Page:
Disagree and think it is cut and dry that bees ARE domestic animals? My next question would then be, are we treating bees like other domestic animals? How many beekeepers have raised any other domesticated animal other than a dog or cat? Growing up around both hogs and cattle, I know that even though both are classified as domestic, and like a good scratching around their head and ears, NEITHER CAN EVER BE TRUSTED. Taking precautions and being safe around them was just part of growing up on a farm. I know from experience, if you turn your back on a bull or a boar, they are aware that you are not watching. That is when you get hurt. My daughter will attest that our rooster will wait for you to turn around before he will try to attack. It isn’t that they are mean, it’s because they are animals and that’s what they do.
I know protective clothing is hot and it makes for good pictures when we can work our bees without it. It is good for us, but is it really beneficial for our bees other than making us slow down a bit. Perhaps protective clothing could be looked at just another domestic animal precaution since we can’t watch every single one of them. Even if they are “domestic” I can see the logic in not wanting to kill queens based upon an unstandardised interpretation of ill-temperment ALONE.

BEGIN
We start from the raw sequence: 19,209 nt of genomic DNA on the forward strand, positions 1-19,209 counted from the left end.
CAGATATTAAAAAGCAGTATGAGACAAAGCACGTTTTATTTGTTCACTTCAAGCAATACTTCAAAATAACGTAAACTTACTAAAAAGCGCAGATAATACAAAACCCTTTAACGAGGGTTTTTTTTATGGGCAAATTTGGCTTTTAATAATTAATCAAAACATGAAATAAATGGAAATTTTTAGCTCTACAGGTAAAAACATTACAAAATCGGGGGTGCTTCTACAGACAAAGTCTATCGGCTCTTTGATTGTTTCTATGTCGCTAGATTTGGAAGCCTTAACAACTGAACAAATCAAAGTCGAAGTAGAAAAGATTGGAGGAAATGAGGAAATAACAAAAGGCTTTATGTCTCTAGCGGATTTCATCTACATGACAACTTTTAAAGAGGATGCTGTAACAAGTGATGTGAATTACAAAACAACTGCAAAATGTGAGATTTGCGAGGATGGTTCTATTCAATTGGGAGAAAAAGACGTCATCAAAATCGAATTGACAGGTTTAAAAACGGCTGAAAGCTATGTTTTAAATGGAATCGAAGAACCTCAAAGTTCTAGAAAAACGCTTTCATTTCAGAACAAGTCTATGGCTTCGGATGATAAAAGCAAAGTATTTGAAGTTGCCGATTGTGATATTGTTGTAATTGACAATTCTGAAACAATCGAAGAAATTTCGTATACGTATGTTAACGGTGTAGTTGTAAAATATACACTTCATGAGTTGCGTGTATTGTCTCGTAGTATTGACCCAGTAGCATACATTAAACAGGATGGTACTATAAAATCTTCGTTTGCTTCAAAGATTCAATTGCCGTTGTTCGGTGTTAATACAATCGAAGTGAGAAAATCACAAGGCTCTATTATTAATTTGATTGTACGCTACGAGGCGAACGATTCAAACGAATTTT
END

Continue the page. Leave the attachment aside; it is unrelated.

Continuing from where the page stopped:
My wife will probably attest that I have days or even weeks where my mood is a little less than cheery. I would venture that a hive of bees collectively could be similar. During periods of dearth or even very windy days I have observed moody bees while trying to mow the yard. Don’t think a hive of bees “mood” can change? You will change your mind if you have one go queen-less and attempt to do a hive manipulation or have a surprise thunder storm pop up unexpectedly while checking a hive. A Dr. Jekyll hive suddenly can display all of Mr. Hyde’s personality in the blink of an eye.
So how does all of this tie in with a discussion of bees being wild or domestic? Next week I will be writing about some experiments performed over the last 50 years with fox domestication. In the experiment animals were selected based on aggressiveness of behaviour. Basically, did they try to bite a human if they got the chance. Based on a fairly simple form of selection, amazing and unexpected behavioural, physical, and neurochemical changes have taken place. The moral of the story: selection based on behaviour can have unintended effects on a population. What if selecting for bees based on behavioural factors could have consequences we have no way of predicting?
After reading what happened with the foxes, I think I have passed WHAT IF as a question. I want to think about what the consequences might already be.
- Are bees domestic or wild?
- Does it matter?
- Would you answer to the previous question alter your decisions on replacing a queen for aggressive behaviour?
- Is there or should there be a “Scale of Behavioural Aggression” to assist us with making such selective determinations to make them more objective?
- How do we assure ourselves a subjective assessment of aggression is a result of genetics, and not some unobserved environmental factor resulting in the destruction “moody bees” with valuable genetic lines that could have overcome varroa, SHB, or even CCD?
What do you think?
Have a nice weekend, but don’t stop thinking.